State restricts psychiatrist for making sexual advances on inmates

March 29, 2011

BROOKSVILLE - State officials have placed emergency restrictions on a psychiatrist who used to treat female inmates at the Hernando County Jail following accusations he sexually fondled patients and, among other charges, requested they take off their clothes during therapy sessions.

The state surgeon general ruled that Dr. James Yelton Rossello cannot treat female patients and must be supervised if he treats male patients after concluding that he abused his role as a psychologist by making sexual advances toward female inmates while working at the jail between November 2009 and August 2010.

Florida Department of Health officials also declared him, "an immediate serious danger to the public health, safety or welfare."

An investigation was eventually prompted after one inmate informed a correction officer at the jail.

The victims' ages ranged from early to late 20s.

Attempts to reach Rossello were unsuccessful. Attempts to reach him through, Corrections Corporation of America, which ran the jail at the time, were also unsuccessful. An employee said she believes he is no longer employed there.

According to the FDH emergency restriction order, Rossello asked female inmates to expose their breasts to him, requested hugs, kisses and in one case, a lap dance. He also handed out contact information to see about getting together for sex once they were released from jail.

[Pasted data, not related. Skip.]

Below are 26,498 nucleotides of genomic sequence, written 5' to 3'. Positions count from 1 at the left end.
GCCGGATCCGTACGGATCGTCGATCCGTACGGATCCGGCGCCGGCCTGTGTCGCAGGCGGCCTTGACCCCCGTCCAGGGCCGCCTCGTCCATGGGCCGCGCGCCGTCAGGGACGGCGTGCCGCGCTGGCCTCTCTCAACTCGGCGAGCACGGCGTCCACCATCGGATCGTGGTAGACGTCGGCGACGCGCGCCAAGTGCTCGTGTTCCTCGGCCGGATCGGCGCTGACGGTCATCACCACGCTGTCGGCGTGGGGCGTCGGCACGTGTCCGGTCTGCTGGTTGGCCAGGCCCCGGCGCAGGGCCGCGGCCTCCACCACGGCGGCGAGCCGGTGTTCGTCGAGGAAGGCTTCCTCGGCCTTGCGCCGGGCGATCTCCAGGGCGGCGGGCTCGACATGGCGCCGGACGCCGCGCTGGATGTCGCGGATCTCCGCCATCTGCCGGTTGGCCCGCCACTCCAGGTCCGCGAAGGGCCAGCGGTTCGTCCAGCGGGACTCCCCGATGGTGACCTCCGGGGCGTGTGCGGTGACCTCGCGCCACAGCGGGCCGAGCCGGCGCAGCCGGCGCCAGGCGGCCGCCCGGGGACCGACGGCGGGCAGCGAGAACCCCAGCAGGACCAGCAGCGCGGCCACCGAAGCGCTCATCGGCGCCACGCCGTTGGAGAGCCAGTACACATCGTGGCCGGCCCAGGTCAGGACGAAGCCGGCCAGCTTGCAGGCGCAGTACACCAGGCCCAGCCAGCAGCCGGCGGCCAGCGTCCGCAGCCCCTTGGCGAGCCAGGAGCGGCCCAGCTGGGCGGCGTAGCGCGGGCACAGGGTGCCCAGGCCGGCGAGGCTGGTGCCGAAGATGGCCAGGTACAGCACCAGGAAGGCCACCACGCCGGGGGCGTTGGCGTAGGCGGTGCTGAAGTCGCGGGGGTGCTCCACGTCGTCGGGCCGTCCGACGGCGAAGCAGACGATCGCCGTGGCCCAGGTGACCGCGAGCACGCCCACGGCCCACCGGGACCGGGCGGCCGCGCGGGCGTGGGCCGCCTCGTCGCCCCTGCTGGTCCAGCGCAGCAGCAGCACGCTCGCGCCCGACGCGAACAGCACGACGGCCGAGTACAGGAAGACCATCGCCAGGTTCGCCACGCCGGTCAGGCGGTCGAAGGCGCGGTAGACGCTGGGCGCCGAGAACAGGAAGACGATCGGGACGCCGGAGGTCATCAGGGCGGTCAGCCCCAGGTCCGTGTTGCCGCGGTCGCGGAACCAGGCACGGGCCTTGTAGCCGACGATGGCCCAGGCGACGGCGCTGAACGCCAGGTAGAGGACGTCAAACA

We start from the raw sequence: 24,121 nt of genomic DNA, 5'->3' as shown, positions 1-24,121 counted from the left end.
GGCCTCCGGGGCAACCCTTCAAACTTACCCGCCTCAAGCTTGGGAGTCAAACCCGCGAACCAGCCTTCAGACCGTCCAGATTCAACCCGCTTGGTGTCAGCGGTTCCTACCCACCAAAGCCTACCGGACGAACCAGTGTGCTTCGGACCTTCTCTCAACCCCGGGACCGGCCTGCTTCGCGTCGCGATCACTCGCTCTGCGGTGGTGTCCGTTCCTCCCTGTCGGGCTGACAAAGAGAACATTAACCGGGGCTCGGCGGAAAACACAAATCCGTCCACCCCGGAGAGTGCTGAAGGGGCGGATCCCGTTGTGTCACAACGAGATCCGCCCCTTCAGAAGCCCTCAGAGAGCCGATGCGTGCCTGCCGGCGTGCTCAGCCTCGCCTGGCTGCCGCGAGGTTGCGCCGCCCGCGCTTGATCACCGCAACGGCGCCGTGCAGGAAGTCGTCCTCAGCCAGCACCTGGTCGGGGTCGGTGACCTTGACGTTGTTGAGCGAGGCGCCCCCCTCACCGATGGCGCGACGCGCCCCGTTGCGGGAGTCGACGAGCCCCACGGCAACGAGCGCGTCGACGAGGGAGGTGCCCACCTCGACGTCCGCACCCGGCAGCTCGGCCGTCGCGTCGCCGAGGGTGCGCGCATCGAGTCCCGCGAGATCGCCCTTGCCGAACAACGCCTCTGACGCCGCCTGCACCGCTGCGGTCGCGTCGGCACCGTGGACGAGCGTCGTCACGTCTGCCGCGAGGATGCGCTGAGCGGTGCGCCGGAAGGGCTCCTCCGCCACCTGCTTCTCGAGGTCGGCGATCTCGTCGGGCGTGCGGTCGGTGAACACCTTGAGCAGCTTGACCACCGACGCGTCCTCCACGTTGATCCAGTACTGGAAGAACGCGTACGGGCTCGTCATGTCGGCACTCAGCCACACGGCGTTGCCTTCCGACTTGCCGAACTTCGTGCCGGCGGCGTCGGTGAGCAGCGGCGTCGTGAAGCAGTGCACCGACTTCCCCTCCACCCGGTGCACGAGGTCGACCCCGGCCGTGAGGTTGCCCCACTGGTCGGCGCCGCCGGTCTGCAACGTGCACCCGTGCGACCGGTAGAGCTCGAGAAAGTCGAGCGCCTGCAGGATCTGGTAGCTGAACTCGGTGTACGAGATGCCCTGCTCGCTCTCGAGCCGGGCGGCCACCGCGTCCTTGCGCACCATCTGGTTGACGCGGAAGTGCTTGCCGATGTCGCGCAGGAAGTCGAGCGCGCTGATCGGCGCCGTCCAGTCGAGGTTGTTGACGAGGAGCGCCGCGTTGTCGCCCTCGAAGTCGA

His most avert attempt to engage in sexual activity with a patient occurred while treating a 24-year-old woman who would not allow him to touch her beyond a tattoo and scar on her wrist, the report showed.

After agreeing to give him a hug, the woman claimed he pushed her against a wall, kissed her lips and neck and placed his hand between her legs.

"Dr. (Rossello's) actions demonstrate such a disregard for the laws and regulations governing physicians that the safety of patients cannot be assured as long as Dr. (Rossello) continues to practice medicine without restriction in the state of Florida," the report showed.

Other examples from the FDH included:

• While treating a 29-year-old patient, he inferred that he would provide her drugs for sex.

• During a session with one 21-year-old patient, Rossello had her sit on his lap and later requested she undress for him.

Believing that whether she complied would influence whether she received her medications, she complied, but pulled away when Rossello grabbed for her underwear. Afterward, Rossello increased her anti-psychotic medication and then later asked to see her once she was released from the jail.

• That Rossello told one patient he was, "faithful to his wife 98 percent of the time," and that, "he became a bad boy," with women like the patient he was treating.

• Rossello also prescribed lorazepam to a woman who he knew to have a history of medication abuse. An independent medical expert also concluded that the drug was inappropriate for her and that nothing in her medical records justified the treatment.

• That Rossello also falsified medical records, claiming he evaluated a patient once when he provided treatment for her for roughly six months. He also failed to document multiple treatments.

Officials are now seeking a proceeding to determine future discipline and restrictions on Rossello's license. Sgt. Donna Black, spokeswoman for the Hernando County Sheriff's Office, said she could not comment on whether charges locally are pending against him.

Source: Jeff Schmucker, "State: Sexual advances lead to jail psychiatrist's restrictions," Hernando Today (Tampa Tribune), March 29, 2011.


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